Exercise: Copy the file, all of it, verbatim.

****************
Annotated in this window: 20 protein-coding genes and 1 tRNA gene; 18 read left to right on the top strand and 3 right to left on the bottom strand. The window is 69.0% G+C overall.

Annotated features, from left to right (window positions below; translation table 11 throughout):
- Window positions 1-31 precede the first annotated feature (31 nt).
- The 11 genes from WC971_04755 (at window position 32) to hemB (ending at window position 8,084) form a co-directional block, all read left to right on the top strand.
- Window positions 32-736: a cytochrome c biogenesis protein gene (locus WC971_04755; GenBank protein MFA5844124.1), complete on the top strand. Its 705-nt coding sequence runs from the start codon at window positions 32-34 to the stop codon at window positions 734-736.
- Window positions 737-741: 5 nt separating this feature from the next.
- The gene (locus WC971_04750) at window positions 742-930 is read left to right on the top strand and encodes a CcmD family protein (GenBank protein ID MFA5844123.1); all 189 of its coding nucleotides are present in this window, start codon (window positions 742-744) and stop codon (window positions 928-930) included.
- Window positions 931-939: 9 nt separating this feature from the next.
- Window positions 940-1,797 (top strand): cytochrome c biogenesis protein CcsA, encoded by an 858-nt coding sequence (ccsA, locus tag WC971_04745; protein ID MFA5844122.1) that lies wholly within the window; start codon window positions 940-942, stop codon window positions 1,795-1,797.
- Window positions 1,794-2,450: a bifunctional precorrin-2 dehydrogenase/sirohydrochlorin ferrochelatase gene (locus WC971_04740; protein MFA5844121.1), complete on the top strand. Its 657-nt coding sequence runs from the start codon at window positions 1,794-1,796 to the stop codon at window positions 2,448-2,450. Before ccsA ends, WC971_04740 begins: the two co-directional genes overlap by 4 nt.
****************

Annotated in this window: 20 protein-coding genes and 1 tRNA gene; 18 read left to right on the top strand and 3 right to left on the bottom strand. The window is 69.0% G+C overall.

Annotated features, from left to right (window positions below; translation table 11 throughout):
- Window positions 1-31 precede the first annotated feature (31 nt).
- The 11 genes from WC971_04755 (at window position 32) to hemB (ending at window position 8,084) form a co-directional block, all read left to right on the top strand.
- Window positions 32-736: a cytochrome c biogenesis protein gene (locus WC971_04755; GenBank protein MFA5844124.1), complete on the top strand. Its 705-nt coding sequence runs from the start codon at window positions 32-34 to the stop codon at window positions 734-736.
- Window positions 737-741: 5 nt separating this feature from the next.
- The gene (locus WC971_04750) at window positions 742-930 is read left to right on the top strand and encodes a CcmD family protein (GenBank protein ID MFA5844123.1); all 189 of its coding nucleotides are present in this window, start codon (window positions 742-744) and stop codon (window positions 928-930) included.
- Window positions 931-939: 9 nt separating this feature from the next.
- Window positions 940-1,797 (top strand): cytochrome c biogenesis protein CcsA, encoded by an 858-nt coding sequence (ccsA, locus tag WC971_04745; protein ID MFA5844122.1) that lies wholly within the window; start codon window positions 940-942, stop codon window positions 1,795-1,797.
- Window positions 1,794-2,450: a bifunctional precorrin-2 dehydrogenase/sirohydrochlorin ferrochelatase gene (locus WC971_04740; protein MFA5844121.1), complete on the top strand. Its 657-nt coding sequence runs from the start codon at window positions 1,794-1,796 to the stop codon at window positions 2,448-2,450. Before ccsA ends, WC971_04740 begins: the two co-directional genes overlap by 4 nt.